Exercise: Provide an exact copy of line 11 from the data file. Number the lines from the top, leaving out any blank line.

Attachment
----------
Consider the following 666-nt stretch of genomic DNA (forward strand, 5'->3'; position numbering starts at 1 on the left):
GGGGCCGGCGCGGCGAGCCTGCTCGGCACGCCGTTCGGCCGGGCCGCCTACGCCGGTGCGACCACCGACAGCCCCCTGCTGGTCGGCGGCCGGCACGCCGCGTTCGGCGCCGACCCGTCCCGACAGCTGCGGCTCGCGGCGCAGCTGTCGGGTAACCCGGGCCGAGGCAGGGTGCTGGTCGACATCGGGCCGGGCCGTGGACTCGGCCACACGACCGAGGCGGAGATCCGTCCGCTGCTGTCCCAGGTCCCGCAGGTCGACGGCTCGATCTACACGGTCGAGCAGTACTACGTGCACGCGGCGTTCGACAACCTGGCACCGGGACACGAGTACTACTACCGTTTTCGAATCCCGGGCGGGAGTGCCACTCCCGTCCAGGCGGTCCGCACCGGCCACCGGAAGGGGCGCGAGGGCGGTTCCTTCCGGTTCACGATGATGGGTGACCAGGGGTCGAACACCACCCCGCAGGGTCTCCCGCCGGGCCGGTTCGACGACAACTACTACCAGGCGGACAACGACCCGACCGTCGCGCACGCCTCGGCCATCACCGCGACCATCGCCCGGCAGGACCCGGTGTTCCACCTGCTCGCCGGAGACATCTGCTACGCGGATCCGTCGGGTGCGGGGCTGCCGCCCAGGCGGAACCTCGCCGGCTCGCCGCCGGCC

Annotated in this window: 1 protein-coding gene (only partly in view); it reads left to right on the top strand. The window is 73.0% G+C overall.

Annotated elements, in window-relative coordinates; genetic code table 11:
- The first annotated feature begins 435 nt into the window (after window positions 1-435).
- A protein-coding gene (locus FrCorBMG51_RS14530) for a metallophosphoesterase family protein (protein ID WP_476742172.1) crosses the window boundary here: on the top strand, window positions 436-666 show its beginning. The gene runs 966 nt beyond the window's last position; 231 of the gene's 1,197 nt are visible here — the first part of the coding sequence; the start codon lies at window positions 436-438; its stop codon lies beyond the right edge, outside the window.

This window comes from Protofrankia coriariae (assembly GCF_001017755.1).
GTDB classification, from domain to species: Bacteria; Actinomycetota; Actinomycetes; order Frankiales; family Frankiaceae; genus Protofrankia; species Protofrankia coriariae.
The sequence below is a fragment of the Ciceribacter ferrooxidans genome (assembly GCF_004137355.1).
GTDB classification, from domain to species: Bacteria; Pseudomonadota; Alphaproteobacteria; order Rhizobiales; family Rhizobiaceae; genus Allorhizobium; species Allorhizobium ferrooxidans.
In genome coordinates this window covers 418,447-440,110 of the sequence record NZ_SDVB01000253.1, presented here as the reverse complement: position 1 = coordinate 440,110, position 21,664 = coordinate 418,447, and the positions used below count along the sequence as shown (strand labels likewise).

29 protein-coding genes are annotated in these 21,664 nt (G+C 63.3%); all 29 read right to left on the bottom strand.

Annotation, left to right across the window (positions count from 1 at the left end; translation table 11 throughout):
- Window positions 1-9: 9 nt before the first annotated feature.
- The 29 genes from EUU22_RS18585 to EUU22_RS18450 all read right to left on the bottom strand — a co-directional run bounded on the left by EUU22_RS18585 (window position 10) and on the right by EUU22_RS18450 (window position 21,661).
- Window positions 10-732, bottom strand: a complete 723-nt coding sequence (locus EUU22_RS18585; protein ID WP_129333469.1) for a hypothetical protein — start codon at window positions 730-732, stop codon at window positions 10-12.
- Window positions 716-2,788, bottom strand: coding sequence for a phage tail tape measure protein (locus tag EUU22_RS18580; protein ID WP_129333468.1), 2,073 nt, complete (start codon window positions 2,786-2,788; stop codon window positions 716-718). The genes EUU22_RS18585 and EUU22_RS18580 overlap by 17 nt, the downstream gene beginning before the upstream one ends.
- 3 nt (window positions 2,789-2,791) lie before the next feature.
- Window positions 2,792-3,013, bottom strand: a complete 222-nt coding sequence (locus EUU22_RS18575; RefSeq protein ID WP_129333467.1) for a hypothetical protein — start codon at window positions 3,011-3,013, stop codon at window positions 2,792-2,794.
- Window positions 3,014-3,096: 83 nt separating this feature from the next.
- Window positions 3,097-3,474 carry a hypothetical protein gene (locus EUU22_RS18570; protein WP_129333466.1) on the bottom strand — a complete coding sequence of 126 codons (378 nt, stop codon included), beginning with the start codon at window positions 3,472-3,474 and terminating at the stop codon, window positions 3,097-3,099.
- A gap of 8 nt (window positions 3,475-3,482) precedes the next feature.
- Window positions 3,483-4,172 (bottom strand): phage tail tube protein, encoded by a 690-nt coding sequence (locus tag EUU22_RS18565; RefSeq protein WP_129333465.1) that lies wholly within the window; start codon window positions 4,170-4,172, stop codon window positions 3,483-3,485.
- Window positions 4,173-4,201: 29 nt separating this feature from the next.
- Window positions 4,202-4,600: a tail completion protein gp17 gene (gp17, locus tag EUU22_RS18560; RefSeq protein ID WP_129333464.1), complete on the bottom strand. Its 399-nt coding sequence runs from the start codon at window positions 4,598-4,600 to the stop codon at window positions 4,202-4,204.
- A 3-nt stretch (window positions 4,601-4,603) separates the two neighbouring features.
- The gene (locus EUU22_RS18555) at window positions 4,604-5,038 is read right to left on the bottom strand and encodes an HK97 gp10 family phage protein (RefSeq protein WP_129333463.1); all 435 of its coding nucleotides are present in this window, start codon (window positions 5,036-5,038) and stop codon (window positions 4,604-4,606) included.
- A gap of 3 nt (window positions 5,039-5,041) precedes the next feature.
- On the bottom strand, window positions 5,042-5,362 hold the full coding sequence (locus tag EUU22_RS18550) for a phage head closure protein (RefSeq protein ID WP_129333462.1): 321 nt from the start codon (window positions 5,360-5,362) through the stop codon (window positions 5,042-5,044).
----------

In genome coordinates this window covers 418,447-440,110 of the sequence record NZ_SDVB01000253.1, presented here as the reverse complement: position 1 = coordinate 440,110, position 21,664 = coordinate 418,447, and the positions used below count along the sequence as shown (strand labels likewise).